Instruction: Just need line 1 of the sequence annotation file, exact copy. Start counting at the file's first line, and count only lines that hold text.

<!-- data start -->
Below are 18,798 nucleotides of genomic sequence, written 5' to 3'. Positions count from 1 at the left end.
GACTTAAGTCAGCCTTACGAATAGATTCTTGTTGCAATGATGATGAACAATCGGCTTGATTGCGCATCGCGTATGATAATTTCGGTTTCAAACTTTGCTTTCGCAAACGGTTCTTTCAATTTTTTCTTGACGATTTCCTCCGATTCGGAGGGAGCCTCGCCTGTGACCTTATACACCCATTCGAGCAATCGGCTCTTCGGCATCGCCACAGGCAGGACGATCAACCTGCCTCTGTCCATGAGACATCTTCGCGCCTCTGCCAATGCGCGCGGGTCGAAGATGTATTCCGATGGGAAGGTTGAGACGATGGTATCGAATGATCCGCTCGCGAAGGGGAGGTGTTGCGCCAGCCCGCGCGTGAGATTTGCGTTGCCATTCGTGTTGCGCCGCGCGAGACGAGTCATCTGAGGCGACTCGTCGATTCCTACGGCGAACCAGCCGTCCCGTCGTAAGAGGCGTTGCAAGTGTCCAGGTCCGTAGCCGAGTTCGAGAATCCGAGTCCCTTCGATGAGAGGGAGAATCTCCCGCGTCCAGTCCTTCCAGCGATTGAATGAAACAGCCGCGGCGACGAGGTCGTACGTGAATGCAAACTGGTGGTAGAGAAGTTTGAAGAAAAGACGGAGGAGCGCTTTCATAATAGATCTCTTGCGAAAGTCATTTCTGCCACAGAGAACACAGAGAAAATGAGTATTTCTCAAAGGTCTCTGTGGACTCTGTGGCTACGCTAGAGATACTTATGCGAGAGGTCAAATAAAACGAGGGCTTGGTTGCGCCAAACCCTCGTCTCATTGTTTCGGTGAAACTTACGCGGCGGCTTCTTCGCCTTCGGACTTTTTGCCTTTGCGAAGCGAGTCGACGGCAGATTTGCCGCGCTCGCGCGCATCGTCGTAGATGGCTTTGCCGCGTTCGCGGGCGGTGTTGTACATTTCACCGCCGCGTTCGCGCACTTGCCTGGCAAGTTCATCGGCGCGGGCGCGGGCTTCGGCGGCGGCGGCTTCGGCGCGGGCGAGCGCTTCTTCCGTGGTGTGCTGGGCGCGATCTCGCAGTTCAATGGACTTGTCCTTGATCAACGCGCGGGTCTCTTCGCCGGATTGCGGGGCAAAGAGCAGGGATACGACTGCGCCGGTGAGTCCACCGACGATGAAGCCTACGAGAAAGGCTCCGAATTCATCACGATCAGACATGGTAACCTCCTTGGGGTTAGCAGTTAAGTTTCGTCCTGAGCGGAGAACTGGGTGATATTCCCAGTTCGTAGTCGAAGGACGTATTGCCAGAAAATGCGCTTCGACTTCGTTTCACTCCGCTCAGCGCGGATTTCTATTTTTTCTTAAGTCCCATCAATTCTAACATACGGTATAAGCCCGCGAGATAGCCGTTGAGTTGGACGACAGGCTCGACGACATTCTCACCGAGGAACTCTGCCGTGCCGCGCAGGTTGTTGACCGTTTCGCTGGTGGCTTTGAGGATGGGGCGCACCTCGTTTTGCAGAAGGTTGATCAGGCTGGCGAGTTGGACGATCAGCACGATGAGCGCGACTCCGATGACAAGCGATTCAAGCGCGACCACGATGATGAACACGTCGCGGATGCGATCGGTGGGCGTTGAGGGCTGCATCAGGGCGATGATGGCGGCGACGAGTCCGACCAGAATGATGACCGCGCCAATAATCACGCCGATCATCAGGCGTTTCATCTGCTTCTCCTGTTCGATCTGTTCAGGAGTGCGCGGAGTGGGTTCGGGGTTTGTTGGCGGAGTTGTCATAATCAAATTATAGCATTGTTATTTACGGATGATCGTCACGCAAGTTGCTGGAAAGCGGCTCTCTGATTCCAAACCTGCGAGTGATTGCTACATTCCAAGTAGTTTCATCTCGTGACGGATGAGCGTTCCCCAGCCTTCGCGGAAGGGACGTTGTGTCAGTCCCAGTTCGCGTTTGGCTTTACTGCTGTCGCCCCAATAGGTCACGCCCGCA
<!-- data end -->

Below are 18,798 nucleotides of genomic sequence, written 5' to 3'. Positions count from 1 at the left end.